least the requested number of trailing zero bits (that is also least the requested number of trailing zero bits (that is also
learned from the cookie, as well as the PRF algorithm used in puzzle learned from the cookie, as well as the PRF algorithm used in puzzle
solution). If the result of the solution contais fewer bits, than solution). If the result of the solution contais fewer bits, than
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The responder SHOULD accept incoming request if its priority is high The responder SHOULD accept incoming request if its priority is high
- it means that the initiator spent quite a lot of resources. The - it means that the initiator spent quite a lot of resources. The
responder MAY also accept some of low-priority requests where the responder MAY also accept some of low-priority requests where the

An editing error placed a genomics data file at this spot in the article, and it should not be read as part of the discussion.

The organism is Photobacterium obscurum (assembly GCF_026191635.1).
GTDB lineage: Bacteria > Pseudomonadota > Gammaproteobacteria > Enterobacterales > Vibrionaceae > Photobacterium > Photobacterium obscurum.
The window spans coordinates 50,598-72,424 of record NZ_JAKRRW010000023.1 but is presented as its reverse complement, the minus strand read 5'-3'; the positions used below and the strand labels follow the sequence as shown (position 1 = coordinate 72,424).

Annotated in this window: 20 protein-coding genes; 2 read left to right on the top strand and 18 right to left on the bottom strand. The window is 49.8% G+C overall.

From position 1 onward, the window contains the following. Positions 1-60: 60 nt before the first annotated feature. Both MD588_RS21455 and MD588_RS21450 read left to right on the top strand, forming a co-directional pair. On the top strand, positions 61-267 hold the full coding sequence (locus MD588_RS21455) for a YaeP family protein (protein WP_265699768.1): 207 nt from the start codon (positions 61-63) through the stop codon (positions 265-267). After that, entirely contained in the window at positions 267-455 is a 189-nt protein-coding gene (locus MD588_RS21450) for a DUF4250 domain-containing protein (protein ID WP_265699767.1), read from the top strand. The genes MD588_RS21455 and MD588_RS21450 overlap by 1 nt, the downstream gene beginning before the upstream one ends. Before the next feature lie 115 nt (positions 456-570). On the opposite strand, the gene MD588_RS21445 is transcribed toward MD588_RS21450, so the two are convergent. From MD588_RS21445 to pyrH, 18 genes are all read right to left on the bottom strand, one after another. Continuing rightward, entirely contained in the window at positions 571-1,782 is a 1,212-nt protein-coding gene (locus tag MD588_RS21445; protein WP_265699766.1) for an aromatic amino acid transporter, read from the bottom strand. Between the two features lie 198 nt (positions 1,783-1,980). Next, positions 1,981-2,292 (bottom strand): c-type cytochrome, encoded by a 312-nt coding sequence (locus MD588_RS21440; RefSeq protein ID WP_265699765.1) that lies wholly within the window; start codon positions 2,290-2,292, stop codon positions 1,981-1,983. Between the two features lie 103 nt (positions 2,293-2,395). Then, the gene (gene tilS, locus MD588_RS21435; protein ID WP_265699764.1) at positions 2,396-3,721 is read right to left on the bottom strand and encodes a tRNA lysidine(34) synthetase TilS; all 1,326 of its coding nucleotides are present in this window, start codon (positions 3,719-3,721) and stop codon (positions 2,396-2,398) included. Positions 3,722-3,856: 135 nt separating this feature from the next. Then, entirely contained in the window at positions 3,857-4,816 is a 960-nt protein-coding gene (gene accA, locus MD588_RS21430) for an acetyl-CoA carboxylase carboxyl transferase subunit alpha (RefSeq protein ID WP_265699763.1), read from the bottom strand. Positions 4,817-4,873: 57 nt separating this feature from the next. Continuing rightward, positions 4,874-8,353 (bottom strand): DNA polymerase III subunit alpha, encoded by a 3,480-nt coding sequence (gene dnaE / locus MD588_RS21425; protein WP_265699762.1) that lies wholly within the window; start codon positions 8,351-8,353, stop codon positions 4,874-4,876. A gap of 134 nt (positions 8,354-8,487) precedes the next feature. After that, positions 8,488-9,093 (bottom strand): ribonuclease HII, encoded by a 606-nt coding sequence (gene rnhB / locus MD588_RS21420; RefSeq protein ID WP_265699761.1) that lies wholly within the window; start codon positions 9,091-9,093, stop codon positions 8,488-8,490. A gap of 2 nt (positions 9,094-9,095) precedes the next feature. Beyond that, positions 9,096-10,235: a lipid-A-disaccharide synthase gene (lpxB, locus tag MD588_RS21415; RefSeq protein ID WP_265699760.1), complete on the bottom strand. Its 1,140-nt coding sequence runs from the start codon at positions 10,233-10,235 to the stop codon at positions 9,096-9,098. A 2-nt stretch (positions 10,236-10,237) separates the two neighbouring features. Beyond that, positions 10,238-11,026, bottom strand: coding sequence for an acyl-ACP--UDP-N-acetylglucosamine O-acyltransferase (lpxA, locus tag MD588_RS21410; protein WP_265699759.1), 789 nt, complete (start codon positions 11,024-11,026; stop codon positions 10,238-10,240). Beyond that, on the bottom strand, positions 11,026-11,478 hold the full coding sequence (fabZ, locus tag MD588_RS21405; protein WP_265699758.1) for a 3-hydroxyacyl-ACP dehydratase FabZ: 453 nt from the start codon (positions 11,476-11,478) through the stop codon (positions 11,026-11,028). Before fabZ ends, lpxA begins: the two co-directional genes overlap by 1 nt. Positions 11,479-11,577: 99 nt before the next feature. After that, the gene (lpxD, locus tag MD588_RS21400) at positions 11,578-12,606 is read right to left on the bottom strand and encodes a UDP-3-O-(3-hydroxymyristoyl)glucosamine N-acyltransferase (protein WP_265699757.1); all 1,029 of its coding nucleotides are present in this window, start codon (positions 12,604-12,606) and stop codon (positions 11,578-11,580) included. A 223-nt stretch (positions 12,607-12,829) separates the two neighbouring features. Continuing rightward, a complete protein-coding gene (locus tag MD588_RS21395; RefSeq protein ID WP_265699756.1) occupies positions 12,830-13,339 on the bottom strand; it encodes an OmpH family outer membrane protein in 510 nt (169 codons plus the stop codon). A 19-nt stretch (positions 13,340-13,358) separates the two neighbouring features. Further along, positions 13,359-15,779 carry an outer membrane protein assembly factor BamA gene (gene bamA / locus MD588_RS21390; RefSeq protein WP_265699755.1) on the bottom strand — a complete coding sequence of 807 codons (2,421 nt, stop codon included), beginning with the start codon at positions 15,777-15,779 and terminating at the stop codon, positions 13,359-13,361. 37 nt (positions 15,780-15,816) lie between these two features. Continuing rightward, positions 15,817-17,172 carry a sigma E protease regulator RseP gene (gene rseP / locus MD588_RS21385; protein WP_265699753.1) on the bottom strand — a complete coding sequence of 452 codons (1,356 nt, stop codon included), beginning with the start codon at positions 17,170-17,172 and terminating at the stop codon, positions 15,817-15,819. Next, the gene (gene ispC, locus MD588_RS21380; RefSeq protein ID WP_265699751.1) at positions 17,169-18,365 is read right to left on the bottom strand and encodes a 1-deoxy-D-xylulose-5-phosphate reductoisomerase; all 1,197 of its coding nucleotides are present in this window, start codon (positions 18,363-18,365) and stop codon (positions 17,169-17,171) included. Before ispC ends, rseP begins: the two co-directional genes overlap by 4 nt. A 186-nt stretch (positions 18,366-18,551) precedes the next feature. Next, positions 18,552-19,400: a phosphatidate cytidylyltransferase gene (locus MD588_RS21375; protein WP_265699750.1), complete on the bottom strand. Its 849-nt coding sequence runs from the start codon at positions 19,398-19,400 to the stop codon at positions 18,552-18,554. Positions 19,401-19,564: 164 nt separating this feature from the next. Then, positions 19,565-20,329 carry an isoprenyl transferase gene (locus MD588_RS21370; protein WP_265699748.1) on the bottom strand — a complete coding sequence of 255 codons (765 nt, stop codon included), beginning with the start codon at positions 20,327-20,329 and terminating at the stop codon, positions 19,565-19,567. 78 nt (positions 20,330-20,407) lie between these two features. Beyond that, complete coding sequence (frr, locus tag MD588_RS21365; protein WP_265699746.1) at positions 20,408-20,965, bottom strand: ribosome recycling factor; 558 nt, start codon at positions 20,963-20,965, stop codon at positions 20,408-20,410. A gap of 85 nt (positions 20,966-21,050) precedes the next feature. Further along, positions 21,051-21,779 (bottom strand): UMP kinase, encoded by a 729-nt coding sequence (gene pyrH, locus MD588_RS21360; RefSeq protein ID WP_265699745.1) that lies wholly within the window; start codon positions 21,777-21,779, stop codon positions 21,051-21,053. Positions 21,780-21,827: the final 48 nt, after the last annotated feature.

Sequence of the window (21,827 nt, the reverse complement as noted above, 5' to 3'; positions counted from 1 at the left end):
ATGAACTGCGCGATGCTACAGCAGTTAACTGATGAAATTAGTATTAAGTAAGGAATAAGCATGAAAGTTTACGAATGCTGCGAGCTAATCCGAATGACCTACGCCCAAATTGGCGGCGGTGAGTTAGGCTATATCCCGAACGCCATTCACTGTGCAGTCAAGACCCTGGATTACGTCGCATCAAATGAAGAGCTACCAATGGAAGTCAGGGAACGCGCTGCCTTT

initiators don't support puzzles. The percentage of accepted legacy initiators don't support puzzles. The percentage of accepted legacy
requests depends on the responder's current load. requests depends on the responder's current load.
If initiator solved the puzzle, but didn't spend much resources for If initiator solved the puzzle, but didn't spend much resources for
it (the selected puzzle difficulty level appeared to be low and the it (the selected puzzle difficulty level appeared to be low and the
initiator solved it quickly), then the responder SHOULD give it initiator solved it quickly), then the responder SHOULD give it
another puzzle. The more puzzles the initiator solve the higher another puzzle. The more puzzles the initiator solves the higher
would be its chances ro be served. would be its chances ro be served.
The details of how the responder takes decision on any particular The details of how the responder takes decision on any particular
request are implementation dependant. The responder can collect all request are implementation dependant. The responder can collect all
the incoming requests for some short period of time, sort them out the incoming requests for some short period of time, sort them out